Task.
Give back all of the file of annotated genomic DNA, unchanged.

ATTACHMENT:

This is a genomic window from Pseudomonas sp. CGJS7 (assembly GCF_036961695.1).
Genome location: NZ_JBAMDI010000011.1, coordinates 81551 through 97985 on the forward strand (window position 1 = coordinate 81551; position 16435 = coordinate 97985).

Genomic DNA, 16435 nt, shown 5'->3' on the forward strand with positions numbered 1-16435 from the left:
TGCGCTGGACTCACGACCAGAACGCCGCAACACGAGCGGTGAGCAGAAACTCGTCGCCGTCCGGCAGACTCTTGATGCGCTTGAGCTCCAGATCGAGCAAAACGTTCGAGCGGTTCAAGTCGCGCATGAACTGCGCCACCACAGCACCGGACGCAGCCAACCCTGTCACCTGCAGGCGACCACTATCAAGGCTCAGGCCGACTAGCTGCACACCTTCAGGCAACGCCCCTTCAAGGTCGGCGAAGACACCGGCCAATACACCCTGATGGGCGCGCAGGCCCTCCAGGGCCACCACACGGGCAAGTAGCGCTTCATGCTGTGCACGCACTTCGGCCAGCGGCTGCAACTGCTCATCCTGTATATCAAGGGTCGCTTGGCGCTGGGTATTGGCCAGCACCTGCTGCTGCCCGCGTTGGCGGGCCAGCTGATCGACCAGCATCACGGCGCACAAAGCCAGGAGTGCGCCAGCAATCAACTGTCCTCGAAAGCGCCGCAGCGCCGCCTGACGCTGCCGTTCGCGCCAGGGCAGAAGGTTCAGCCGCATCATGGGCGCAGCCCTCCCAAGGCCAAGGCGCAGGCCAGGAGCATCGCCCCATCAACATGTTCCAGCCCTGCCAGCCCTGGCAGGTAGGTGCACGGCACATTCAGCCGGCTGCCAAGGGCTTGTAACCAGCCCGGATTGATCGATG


This is a genomic window from Pseudomonas sp. CGJS7 (assembly GCF_036961695.1).
Genome location: NZ_JBAMDI010000011.1, coordinates 81551 through 97985 on the forward strand (window position 1 = coordinate 81551; position 16435 = coordinate 97985).

Genomic DNA, 16435 nt, shown 5'->3' on the forward strand with positions numbered 1-16435 from the left:
TGCGCTGGACTCACGACCAGAACGCCGCAACACGAGCGGTGAGCAGAAACTCGTCGCCGTCCGGCAGACTCTTGATGCGCTTGAGCTCCAGATCGAGCAAAACGTTCGAGCGGTTCAAGTCGCGCATGAACTGCGCCACCACAGCACCGGACGCAGCCAACCCTGTCACCTGCAGGCGACCACTATCAAGGCTCAGGCCGACTAGCTGCACACCTTCAGGCAACGCCCCTTCAAGGTCGGCGAAGACACCGGCCAATACACCCTGATGGGCGCGCAGGCCCTCCAGGGCCACCACACGGGCAAGTAGCGCTTCATGCTGTGCACGCACTTCGGCCAGCGGCTGCAACTGCTCATCCTGTATATCAAGGGTCGCTTGGCGCTGGGTATTGGCCAGCACCTGCTGCTGCCCGCGTTGGCGGGCCAGCTGATCGACCAGCATCACGGCGCACAAAGCCAGGAGTGCGCCAGCAATCAACTGTCCTCGAAAGCGCCGCAGCGCCGCCTGACGCTGCCGTTCGCGCCAGGGCAGAAGGTTCAGCCGCATCATGGGCGCAGCCCTCCCAAGGCCAAGGCGCAGGCCAGGAGCATCGCCCCATCAACATGTTCCAGCCCTGCCAGCCCTGGCAGGTAGGTGCACGGCACATTCAGCCGGCTGCCAAGGGCTTGTAACCAGCCCGGATTGATCGATG